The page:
Compelling Evidence: How to improve chances of getting out of the Minor Injury Guideline (MIG)

Monetary limits re medical and rehabilitation benefits

18. (1) The sum of the medical and rehabilitation benefits payable in respect of an insured person who sustains an impairment that is predominantly a minor injury shall not exceed $3,500 plus the amount of any applicable harmonized sales tax payable under Part IX of the Excise Tax Act (Canada) for accidents that occur on or after June 3, 2019 for any one accident, less the sum of all amounts paid in respect of the insured person in accordance with the Minor Injury Guideline. 

(2) Despite subsection (1), the limit in that subsection does not apply to an insured person if his or her health practitioner determines and provides compelling evidence that the insured person has a pre-existing medical condition that was documented by a health practitioner before the accident and that will prevent the insured person from achieving maximal recovery from the minor injury if the insured person is subject to the limit or is limited to the goods and services authorized under the Minor Injury Guideline.  

I have noticed an increasing trend whereby insurance adjusters in accident benefit claims are denying treatment beyond the $3,500 under the MIG on the basis that there is no compelling evidence that the injuries fall outside the MIG (see s. 18(2) of the SABS above) without reference to an IE. Simply put, adjusters are making decisions on the basis of their own review of the medical documents without the benefit of a medical opinion.

A file handled in his manner has the potential to come back to haunt an insurer but, at the same time, case law has clearly elucidated that the claimant still has the onus to prove that the pre-existing medical condition prevents them from achieving maximal recovery within the limits (Scarlett v Belair Insurance, 2015 ONSC 3635 (CanLII)) . An adjuster may be wrong in maintaining a claim remains within the MIG but if a claimant fails to adduce compelling evidence that recovery from the minor physical impairments sustained in the subject accident is prevented by this condition then an adjudicator at the LAT may not find in favour of the claimant.  Thus, it is imperative to obtain evidence that will directly speak to this issue if there is to be a legitimate chance of convincing an adjudicator that the MIG limits are not sufficient.

In many LAT cases, there are references from adjudicators of reliance on a treatment plan as compelling evidence that the pre-existing condition prevents recovery from a minor injury.  That in and of itself is not necessarily sufficient to meet the test if it simply . As well, a few entries on an OHIP summary may not necessarily constitute compelling evidence.

Before the commencement of an LAT hearing, steps should be taken to improve the chances of persuading an adjudicator that a pre-existing medical condition satisfies s. 18(2) of the SABS.  Such steps include:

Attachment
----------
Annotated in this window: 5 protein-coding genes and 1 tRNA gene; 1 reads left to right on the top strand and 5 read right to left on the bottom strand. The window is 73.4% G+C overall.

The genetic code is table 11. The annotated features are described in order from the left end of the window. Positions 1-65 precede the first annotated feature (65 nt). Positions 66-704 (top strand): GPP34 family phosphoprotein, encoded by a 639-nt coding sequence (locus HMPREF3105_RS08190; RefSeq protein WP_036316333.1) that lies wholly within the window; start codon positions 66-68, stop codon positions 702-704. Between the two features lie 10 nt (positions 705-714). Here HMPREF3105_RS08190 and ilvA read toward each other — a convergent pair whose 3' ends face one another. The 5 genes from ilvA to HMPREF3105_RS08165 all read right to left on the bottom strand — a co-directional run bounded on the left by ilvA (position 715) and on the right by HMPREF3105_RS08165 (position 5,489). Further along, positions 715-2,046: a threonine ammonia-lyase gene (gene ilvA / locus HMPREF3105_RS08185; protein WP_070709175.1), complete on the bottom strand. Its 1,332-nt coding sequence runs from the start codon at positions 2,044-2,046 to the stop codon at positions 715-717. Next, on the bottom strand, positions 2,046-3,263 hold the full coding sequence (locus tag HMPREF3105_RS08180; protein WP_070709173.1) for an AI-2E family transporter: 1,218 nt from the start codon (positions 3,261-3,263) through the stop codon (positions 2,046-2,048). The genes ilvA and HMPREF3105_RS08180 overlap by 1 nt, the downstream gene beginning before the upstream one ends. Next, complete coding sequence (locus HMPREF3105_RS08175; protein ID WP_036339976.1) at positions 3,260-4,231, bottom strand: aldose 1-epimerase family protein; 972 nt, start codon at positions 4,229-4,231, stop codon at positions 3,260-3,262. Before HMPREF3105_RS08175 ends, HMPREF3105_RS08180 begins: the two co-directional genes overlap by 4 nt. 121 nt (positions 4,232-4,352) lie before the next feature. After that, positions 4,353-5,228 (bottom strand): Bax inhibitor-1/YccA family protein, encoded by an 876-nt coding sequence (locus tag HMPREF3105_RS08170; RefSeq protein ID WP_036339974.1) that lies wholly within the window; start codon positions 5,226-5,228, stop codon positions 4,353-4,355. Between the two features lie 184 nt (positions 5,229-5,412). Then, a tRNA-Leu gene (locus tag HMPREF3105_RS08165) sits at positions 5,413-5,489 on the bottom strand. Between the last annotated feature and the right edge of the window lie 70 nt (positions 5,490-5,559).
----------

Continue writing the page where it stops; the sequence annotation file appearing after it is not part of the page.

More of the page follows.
1. Ensure the credibility of the claimant. This is always a factor, especially in chronic pain cases. If the claimant is not credible then this will work against the claim.
  2. Obtain, as soon as is practicable, pre-accident medical records to ensure that you have a complete picture of the claimant’s history.
  3. Unless it is an obvious injury outside of the MIG, be careful with submitting OCF-18s without the benefit of a clear picture of the pre-existing medical history. This will inevitably result in an adjuster denying the benefit.
  4. If reports are to be obtained to support the claimant’s claim, the doctor must be provided with a complete (as best as can be achieved) copy of medical records. Simply relying on the evidence of the claimant will likely not be enough.
  5. Have the doctor provide a cogent opinion on why the pre-existing condition prevents achieving maximal recovery from the minor injury. Do not beat around the bush. This is the heart of the issue and should be dealt with forthrightly.
  6. If assessments are conducted beyond simple reliance on the claimant’s evidence, the methodology or testing conducted should be identified to ensure that there is a level of objectivity in the findings.
  7. Corroborative evidence will improve chances of meeting the test outlined in s. 18(2) of the SABS. Keep in mind that if a treatment plan outlines issues that prevent maximal recovery, this should be supported by other medical practitioners.
  8. The claimant must continue with treatment through the family doctor if treatment is denied on the basis that the MIG is exhausted. Further investigation may help to provide the compelling evidence needed to satisfy s. 18(2).
  9. If there is a psychological component to the claim, it is imperative that the testing be conducted and that a cogent diagnosis be made on why the applicant meets DSM-5 diagnostic criteria.

Unfortunately, the cards are stacked against injured claimants who sustain what are deemed to be “minor injuries.” However, with some planning at the initial stages of a claim you may provide a claimant with the best chance of  overcoming the MIG.

 

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